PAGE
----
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Joel Glazer has revealed he is open to part-fan ownership of Manchester United following the protests that marred their game against Liverpool last week.

Thousands of fans descended on Old Trafford, with a number breaking onto the pitch. The team were unable to leave their hotel as supporters gathered outside. The game was eventually postponed, with the match now set to take place next week.

Executive co-chairman Glazer has now written a letter in response to United fans and suggested he wants to speed up talks about the club being part-owned by supporters.

The Athletic understands Glazer is now planning to attend a fans forum, which would, in theory, allow supporters to ask him questions directly rather than through prepared statements.

What has he said?

Glazer wrote: “To highlight some specific points, as one of the few European football clubs listed on the public markets, we believe in the principle of fans owning shares in the club.

“We have previously engaged with the Manchester United Supporters’ Trust on fan share ownership and we want to continue and accelerate those discussions, together with provisions to enhance associated fan consultation.

“We recognise that the Government-initiated, fan-led review of football is a positive opportunity to explore new structures for fan engagement and influence.

“I can assure you that we will willingly and openly engage in the review, with the aim of putting fans at the heart of the game and ensuring their interests are advanced and protected.”

What else did Glazer say?

He reiterated his apology for United’s involvement in the mooted breakaway European Super League, which they pulled out of last month. Glazer added: “Our top priority is, and will always be, competing for the most important trophies, playing entertaining football with a team comprised of top-quality recruits and some of the world’s best homegrown talent. Under Ole, we feel we are absolutely on the right track.

“Success on the field must be underpinned by solid foundations off it. We have supported sustained investment in the team over many years, and that will continue this summer.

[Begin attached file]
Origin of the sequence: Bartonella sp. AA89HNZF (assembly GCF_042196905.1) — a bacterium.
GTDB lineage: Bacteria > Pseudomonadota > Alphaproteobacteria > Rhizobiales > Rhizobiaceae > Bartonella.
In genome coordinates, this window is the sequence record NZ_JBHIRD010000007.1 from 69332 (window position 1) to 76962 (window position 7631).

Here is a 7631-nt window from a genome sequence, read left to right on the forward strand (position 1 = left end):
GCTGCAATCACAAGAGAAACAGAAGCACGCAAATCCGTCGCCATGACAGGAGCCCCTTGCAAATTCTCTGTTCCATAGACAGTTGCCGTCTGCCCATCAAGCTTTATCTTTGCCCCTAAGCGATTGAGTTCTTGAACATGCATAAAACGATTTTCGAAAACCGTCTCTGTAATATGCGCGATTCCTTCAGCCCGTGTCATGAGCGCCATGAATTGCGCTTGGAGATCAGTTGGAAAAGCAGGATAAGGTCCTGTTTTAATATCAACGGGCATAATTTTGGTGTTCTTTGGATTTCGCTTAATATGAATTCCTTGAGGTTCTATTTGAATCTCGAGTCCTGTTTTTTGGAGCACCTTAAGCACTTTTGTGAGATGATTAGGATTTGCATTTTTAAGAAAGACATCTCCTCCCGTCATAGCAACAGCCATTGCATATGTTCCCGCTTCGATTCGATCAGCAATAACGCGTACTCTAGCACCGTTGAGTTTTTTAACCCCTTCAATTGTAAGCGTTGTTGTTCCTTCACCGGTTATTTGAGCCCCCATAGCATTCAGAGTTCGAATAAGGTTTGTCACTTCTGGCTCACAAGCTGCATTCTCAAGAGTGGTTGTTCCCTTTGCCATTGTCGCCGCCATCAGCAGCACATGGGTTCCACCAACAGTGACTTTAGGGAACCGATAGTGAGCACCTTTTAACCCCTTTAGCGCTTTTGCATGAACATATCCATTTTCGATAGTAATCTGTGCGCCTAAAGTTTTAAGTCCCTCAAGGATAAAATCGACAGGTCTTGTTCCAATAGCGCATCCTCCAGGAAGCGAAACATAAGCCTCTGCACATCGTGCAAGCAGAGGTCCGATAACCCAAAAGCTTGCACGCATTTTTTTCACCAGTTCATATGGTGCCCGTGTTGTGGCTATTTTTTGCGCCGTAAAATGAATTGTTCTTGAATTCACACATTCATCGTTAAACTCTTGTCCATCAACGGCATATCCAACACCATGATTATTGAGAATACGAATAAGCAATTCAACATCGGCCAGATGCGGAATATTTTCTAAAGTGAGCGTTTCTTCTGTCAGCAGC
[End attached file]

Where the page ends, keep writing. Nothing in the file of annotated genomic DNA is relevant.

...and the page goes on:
“We recognise that we will need to significantly increase investment in Old Trafford and our training complex to ensure that the club’s facilities remain among the best in Europe. As part of this, we will consult with fans on investments related to the stadium and the matchday experience.”

How have United fans responded?

The Manchester United Supporters’ Trust put out a letter on their own website: “The response could in theory – and we emphasise in theory only – be a change in direction and approach by the owners versus their silence and disregard for communication over the last 16 years.

“We will, however, determine our position based on the resulting actions rather than these words alone. We have seen empty words too many times previously. We will seek a mandate from our members and from the wider fanbase before proceeding. We only wish to engage in this process should our supporters want us to.

“The onus remains on the club to put right the problems of the past, not just the European Super League but the overall lack of communication and consultation by the owners.


“Our primary objective remains to ensure a supporter share scheme is put in place which carries equal voting rights to the shares held by the Glazer Family. This scheme would be promoted to the global fanbase and should in turn build a notable stake in the club.

“Through all this, our goals remain the same and as set out in the Open Letter to Joel Glazer. We want a new Manchester United, with a meaningful shareholding for supporters and a meaningful say in key areas. This is our objective, and there will be no let up until we get there.”

What happened on Sunday?

Thousands of United fans descended on the ground to protest the ownership of the Glazer family, with a number breaking onto the pitch to demonstrate ahead of the planned game against Liverpool.

That game, originally scheduled for 4.30pm on Sunday, was postponed.

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Why were the fans protesting?

United were one of 12 ‘founding members’ of a breakaway Super League, only to reverse their decision two days later.

On the same day that they pulled out of the tournament, it was announced that executive vice-chairman Ed Woodward would be stepping down from his role.


A large number of United supporters have long wanted the Glazer family to leave their club, but protests have accelerated since the announcement of the proposals.

Glazer “apologised unreservedly for the unrest” caused by the club’s involvement in the failed Super League. However, during an emergency fans forum last Friday, the club’s supporters told Woodward they are “disgusted, embarrassed and angry” by the Super League proposal and rejected Joel Glazer’s apology.


United fans have launched several protests since the announcement of the breakaway league, including breaking into the club’s training ground Carrington, breaking into Old Trafford and forcing the postponement of their Premier League game with Liverpool as well as boycotting club sponsors.

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